“Swingtown”: Thanks for the memory

SwingtowntrioTo my surprise, I have made a point of keeping up with Swingtown during the past few weeks.

The characters in CBS’ retro tale of suburban angst in the summer of ’76 have grown on me. “Swingtown” benefits enormously from its solid cast, anchored by Molly Parker (pictured far left with costars Miriam Shor and Lana Parrilla) as Susan, a mother and housewife who is starting to come out of her hausfrau shell. Parker is one of those thesps who is engaging on screen in a very natural way. At her best, she makes you feel like you can read her character’s thoughts.

Another big part of “Swingtown’s” charm is the ‘remember-when’ aspect. For those of us old enough to remember all the the Bicentennial ballyhoo (and if you were remotely conscious, you can’t forget it), the hubbub over Nadia Comaneci and her perfect 10s at the Montreal summer Olympics and Carter vs. Ford at the polls that year, “Swingtown” is an immediate fix of nostalgia for a bygone era that, of course, seems rosier in memory that it was in real time. That sentimental feeling increased by a factor of 100 for me in this past week’s seg, “Go Your Own Way,” which involved Susan defying her husband Bruce’s wishes by attending a fundraiser for the legal defense of the star of “Deep Throat.”

To make up her mind, Susan goes to see “Deep Throat,” and the location used for the theater was none other than South Pasadena’s (once) majestic Rialto Theater. Oh, the movies I saw there when it was a Landmark-owned revival house. This was in an interesting transitional period for showbiz — only a few years after the time frame of “Swingtown,” and only a few years before video cassette players became a household appliance, allowing film buffs to indulge in a whole new way.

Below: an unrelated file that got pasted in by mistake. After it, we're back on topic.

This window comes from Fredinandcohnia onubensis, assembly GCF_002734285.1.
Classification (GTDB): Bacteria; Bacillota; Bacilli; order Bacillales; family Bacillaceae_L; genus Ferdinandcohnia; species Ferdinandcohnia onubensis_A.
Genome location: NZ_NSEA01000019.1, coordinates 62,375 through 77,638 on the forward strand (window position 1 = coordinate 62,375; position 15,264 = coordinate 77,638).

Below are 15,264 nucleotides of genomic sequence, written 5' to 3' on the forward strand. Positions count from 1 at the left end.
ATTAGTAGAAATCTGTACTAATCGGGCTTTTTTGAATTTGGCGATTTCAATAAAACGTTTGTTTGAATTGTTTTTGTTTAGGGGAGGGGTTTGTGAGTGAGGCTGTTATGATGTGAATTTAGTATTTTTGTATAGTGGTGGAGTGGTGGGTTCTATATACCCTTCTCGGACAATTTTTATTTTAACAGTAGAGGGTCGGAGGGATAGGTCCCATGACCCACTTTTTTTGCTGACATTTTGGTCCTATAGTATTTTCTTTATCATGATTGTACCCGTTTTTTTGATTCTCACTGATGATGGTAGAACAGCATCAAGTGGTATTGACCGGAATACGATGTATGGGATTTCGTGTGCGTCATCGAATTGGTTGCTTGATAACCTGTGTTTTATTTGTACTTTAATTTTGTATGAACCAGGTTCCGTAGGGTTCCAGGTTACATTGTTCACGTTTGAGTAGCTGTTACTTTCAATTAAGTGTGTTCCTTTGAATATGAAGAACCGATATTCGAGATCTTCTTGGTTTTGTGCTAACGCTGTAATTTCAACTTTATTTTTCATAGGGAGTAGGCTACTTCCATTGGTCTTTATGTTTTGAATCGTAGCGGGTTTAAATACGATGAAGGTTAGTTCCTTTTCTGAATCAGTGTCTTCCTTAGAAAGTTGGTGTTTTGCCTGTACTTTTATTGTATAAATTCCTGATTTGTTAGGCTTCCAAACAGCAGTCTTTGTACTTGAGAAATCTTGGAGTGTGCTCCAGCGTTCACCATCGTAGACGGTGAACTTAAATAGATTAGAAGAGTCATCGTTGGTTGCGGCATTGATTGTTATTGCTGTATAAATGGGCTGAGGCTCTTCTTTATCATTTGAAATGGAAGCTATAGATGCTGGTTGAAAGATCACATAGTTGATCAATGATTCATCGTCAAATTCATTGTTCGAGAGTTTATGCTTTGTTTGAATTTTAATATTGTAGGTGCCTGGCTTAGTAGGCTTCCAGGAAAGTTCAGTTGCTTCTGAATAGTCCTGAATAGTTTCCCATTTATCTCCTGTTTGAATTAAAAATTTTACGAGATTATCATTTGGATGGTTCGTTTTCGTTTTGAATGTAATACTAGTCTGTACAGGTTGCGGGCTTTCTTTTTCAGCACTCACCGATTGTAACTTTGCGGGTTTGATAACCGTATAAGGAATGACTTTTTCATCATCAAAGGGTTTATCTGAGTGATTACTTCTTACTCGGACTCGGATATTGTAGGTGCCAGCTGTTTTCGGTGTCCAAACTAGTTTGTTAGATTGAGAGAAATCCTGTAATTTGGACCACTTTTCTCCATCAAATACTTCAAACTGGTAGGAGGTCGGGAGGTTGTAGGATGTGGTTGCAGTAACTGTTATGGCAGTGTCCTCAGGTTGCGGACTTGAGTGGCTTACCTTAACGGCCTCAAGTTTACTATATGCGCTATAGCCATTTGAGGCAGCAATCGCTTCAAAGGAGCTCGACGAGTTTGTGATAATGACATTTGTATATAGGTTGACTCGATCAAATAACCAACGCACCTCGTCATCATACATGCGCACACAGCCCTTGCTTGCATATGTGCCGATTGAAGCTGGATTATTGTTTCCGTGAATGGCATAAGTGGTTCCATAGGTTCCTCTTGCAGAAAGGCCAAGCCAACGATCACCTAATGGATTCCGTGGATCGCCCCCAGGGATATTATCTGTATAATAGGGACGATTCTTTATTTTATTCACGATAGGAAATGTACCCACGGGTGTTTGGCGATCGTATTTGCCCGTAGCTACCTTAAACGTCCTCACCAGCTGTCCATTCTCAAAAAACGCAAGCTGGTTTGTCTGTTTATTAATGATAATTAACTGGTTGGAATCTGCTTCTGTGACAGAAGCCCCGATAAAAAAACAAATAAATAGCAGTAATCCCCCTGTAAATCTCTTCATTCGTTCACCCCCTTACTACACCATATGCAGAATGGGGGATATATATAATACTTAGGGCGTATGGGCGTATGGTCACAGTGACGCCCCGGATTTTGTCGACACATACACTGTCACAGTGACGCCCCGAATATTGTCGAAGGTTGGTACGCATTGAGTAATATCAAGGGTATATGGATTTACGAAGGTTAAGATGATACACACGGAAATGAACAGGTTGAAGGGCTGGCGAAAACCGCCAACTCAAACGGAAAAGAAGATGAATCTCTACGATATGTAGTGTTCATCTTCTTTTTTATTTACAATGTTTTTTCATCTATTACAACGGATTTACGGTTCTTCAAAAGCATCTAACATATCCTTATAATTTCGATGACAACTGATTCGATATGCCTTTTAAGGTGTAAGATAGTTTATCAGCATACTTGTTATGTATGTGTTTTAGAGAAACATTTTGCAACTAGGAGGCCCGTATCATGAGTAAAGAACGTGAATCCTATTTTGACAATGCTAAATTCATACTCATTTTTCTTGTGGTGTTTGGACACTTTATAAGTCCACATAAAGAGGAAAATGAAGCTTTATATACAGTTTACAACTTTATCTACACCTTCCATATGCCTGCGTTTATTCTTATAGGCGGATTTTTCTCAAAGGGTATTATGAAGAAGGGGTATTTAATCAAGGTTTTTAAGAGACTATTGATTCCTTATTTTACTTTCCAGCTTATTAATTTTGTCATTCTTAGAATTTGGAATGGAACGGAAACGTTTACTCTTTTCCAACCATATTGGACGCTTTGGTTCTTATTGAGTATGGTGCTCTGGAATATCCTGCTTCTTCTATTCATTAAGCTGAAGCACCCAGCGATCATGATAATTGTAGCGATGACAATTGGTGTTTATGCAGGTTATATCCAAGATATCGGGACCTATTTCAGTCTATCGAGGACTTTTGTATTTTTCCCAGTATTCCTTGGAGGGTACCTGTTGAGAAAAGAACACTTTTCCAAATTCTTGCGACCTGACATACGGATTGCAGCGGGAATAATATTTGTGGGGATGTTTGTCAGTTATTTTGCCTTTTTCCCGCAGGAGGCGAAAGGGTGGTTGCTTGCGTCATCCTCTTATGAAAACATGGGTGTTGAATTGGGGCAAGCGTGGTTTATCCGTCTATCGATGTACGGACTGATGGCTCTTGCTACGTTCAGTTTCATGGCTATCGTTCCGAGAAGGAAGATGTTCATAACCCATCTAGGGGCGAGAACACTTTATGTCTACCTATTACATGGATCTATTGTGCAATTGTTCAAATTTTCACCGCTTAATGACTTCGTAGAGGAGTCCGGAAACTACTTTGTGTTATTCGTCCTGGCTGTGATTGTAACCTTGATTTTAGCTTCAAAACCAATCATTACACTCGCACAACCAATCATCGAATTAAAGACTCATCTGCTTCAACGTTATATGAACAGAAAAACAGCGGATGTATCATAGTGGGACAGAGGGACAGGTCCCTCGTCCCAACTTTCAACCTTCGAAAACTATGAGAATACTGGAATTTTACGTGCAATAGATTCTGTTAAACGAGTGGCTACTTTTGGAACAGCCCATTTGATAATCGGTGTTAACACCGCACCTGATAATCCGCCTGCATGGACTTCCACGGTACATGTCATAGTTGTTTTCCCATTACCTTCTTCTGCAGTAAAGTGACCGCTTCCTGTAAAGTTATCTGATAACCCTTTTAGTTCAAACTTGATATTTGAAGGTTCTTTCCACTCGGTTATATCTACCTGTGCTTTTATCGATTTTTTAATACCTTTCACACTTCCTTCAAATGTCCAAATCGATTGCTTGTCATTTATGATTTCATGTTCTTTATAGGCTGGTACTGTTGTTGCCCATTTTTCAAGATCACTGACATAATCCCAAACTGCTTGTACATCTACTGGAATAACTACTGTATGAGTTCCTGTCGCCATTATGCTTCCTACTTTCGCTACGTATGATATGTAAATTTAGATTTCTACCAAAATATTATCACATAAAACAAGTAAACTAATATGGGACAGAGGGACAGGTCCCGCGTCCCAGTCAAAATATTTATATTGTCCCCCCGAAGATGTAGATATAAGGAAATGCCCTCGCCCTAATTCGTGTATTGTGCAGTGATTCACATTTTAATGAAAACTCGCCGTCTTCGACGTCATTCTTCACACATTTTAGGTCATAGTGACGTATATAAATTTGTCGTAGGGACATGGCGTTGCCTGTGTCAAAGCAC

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  1. I happened to examine your report and identified that your web site is so fantasic I have actually witnessed. Continue to keep in your superior work.

  2. Albert Clementine says:

    Cynthia… Swingtown is really quite pathetic. why is it that in an era when fidelity and marriage is as complicated as its ever been, that a major network weigh in on the issue by doing a period piece? It’s scared programming and another example of exploitation without any insight. Great teleivison reflects the times it exists in and sadly, Swingtown is merely a show with a an obvious and uninspired hook.

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